That plaintiff's condition after August 27, 1973, was not and is not now critical does not change this result because essential medical care may have been required prior to that date. This might be so for at least two reasons. First, although plaintiff's condition may not now be critical, there is nothing to indicate that it is not serious, or that his condition after August 27, 1973, would have been the same even if he had been treated before then. It is thus entirely possible that if plaintiff had received prompt treatment he might not require surgery at all, or at least his condition might be less serious than it is. Second, even if the condition is not serious and would not have been mitigated by speedier treatment, plaintiff alleges that the injury caused him severe pain. There is nothing to indicate that medication could not have relieved the pain. If either of these circumstances were proved to exist, I believe the medical care required could be characterized as essential. A delay for three days in taking even the most rudimentary step of honoring the plaintiff's request to see a doctor would then amount to cruel and unusual punishment.

In Shannon v. Lester, 519 F.2d 76 (6th Cir. 1975), the court held that evidence of a delay of five and one-half hours by state officials in taking the plaintiff, who had been arrested following a motor vehicle accident in which he had sustained, inter alia, a fractured right ulna and a fractured nose, to a hospital sustained an award of damages under Section 1983.[10] The court did not allow the plaintiff to recover for injuries received in the accident itself, since the state officials were in no way responsible for that; he was, however, allowed to recover for any aggravation of his injuries caused by the five and one-half hour's delay in taking him to the hospital. Similarly, in this case the plaintiff will be able to recover for any aggravation of his injuries that he is able to prove were caused by the three day delay in treatment, if, indeed, there was such a delay. The Shannon court also allowed the plaintiff to recover for pain and suffering during the delay. I believe that this is too generous. The plaintiff in the case at bar will be allowed to recover damages only for pain and suffering during the delay which could have been alleviated by treatment or medication.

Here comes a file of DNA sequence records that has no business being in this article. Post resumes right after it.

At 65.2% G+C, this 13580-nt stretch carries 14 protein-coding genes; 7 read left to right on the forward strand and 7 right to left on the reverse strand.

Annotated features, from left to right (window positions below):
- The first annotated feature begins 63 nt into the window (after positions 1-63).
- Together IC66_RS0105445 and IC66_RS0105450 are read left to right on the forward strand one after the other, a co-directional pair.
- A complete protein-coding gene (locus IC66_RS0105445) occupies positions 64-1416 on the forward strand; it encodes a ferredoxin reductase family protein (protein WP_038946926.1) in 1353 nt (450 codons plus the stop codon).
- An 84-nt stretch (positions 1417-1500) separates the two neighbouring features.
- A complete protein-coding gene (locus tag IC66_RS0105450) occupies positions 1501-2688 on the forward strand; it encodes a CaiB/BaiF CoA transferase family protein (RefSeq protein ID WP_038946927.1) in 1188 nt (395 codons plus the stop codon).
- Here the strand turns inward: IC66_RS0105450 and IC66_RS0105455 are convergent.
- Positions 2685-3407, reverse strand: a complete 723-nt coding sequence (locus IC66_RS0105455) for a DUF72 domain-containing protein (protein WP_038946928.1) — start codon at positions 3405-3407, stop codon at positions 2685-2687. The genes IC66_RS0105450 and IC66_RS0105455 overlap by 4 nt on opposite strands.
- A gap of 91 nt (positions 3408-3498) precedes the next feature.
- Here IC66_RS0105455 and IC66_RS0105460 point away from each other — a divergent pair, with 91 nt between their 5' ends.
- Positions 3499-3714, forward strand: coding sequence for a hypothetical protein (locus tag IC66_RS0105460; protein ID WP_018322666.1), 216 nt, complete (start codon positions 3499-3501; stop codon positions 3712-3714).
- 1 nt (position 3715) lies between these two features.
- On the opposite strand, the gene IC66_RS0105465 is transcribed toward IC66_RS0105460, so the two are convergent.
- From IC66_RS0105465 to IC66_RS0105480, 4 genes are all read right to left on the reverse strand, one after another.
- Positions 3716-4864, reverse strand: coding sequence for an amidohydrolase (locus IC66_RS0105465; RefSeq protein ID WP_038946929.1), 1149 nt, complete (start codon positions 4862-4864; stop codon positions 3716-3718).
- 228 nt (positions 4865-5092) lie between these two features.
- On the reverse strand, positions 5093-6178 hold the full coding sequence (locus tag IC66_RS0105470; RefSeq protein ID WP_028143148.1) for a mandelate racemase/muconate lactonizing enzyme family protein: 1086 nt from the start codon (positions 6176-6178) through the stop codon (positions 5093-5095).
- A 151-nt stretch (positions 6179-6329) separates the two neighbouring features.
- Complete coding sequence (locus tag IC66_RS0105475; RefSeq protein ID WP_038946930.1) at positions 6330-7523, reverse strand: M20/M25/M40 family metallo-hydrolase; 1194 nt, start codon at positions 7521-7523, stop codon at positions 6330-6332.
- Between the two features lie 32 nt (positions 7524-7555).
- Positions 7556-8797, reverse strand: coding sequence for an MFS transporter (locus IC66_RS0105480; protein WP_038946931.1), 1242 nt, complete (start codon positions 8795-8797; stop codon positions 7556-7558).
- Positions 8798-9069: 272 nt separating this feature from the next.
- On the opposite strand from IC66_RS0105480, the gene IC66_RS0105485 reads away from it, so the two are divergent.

For the reasons stated above, defendants' motion for summary judgment must be denied as to all events forming the basis of the complaint which occurred prior to August 27, 1973, but must be granted as to all events from that day on.